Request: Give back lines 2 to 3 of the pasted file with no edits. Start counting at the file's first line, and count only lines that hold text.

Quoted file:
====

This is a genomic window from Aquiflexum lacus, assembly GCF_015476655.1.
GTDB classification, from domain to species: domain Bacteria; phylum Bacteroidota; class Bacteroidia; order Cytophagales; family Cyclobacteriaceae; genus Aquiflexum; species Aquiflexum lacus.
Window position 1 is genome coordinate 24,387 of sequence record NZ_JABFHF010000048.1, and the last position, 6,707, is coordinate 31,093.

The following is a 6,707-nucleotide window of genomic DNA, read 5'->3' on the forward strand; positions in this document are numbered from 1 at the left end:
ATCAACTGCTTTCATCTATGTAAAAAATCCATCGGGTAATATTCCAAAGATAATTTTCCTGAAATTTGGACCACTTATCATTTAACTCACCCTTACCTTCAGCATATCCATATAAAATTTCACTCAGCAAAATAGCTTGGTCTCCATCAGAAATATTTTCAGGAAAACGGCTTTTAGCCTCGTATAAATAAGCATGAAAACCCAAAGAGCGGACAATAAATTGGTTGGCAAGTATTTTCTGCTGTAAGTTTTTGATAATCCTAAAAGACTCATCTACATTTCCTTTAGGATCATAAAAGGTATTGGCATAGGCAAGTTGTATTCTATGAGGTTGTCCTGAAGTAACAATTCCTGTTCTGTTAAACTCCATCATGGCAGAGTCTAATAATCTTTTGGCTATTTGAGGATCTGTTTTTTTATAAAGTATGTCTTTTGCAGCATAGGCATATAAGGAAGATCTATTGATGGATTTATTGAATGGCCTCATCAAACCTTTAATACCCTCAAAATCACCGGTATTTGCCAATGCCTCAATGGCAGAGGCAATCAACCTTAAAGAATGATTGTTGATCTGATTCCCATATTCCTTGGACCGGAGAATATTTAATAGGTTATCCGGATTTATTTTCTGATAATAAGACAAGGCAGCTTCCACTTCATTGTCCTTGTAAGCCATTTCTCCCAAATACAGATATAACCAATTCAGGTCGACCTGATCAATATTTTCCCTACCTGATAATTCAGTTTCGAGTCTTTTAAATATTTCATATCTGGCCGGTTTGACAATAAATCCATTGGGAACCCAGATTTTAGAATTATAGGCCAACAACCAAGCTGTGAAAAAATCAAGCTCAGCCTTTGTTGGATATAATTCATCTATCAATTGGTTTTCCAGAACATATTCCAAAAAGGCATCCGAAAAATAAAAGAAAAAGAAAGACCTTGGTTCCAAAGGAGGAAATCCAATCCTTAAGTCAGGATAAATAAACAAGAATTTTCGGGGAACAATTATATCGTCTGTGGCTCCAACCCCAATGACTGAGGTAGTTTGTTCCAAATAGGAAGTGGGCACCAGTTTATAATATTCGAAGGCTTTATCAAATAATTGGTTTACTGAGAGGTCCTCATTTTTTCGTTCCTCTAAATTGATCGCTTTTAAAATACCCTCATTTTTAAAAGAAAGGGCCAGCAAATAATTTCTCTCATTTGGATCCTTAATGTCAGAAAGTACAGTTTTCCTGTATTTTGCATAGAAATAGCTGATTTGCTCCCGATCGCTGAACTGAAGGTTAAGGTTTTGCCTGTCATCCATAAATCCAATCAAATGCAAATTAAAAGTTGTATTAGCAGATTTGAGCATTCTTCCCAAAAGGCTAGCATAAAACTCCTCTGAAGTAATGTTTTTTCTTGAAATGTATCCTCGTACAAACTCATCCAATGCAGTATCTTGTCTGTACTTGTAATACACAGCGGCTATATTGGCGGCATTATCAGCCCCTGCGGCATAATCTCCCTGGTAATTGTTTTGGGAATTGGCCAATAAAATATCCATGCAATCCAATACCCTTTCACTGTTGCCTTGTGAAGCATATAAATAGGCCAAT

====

GTDB classification, from domain to species: domain Bacteria; phylum Bacteroidota; class Bacteroidia; order Cytophagales; family Cyclobacteriaceae; genus Aquiflexum; species Aquiflexum lacus.
Window position 1 is genome coordinate 24,387 of sequence record NZ_JABFHF010000048.1, and the last position, 6,707, is coordinate 31,093.